Chinese telecoms giant Huawei should be excluded from bidding for the next generation of 5G mobile technology contracts, according to a report by the Royal United Services Institute (RUSI), a defence and security think tank.
Former British diplomat, Charles Parton, warned in the report against Beijing’s “rigorous, ruthless advancement of China’s interests”.
“Allowing Huawei’s participation is at best naive, at worst irresponsible,” Parton wrote, citing China’s history of cyberattacks as an integral part of the Chinese Communist Party (CCP)’s interference in other countries.
“The history of China’s cyberattacks shows that an integral part of CCP interference abroad is getting access to a wide variety of information, whether related to industry, commerce, technology, defence, personal details or politics,” Parton wrote.
“5G will be crucial to the future functioning not just of [critical national infrastructure], but to many processes which will be reliant on the Internet of Things,” he said.
As reported by the Agence France-Presse (AFP), Parton’s report was published just one day after Britain’s National Cyber Security Centre (NCSC) said that any security threat arising from the use of Huawei equipment could be contained.
But Parton cited experts as saying that such claims were unlikely to be true.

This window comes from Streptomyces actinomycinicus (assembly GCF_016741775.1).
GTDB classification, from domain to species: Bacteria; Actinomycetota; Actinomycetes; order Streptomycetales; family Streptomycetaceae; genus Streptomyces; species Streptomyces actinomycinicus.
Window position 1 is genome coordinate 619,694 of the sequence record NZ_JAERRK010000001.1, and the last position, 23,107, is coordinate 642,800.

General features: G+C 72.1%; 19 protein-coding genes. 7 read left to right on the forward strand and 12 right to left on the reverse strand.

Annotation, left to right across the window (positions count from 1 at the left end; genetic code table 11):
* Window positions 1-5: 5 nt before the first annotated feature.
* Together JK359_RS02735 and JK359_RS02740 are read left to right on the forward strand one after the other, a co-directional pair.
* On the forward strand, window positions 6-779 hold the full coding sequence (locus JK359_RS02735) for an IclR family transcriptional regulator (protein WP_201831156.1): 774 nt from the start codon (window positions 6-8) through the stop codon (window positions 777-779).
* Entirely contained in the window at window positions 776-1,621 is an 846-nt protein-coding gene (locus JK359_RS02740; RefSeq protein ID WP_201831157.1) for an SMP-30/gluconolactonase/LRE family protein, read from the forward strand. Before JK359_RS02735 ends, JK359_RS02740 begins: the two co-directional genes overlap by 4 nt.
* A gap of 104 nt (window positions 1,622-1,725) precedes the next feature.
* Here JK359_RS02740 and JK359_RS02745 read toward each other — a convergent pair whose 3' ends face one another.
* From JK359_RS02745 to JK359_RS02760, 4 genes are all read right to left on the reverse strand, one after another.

“It is far easier to place a hidden backdoor inside a system than it is to find one,” the report said, adding that many applications used by Huawei have more than a million lines of code.
The RUSI report also called for further research into the activities of the Chinese Communist Party’s United Front Work Department (UFWD) on British soil.
“The Chinese Communist Party (CCP) sees controlling the narrative about China abroad as important for reinforcing its legitimacy and justifying its monopoly on domestic power,” Parton wrote. “It is also important for advancing its geopolitical aims.”
He cited the example of the University of Nottingham, where “pressure has … been applied to academics … to stand down or avoid inviting certain external speakers because they and/or their chosen subjects were deemed too sensitive.”
China’s attempts to control the narrative about China via its officially backed Chinese Students and Scholars Associations (CSSAs) and Confucius Institutes embedded on university campuses could also be problematic for freedom of speech, Parton said.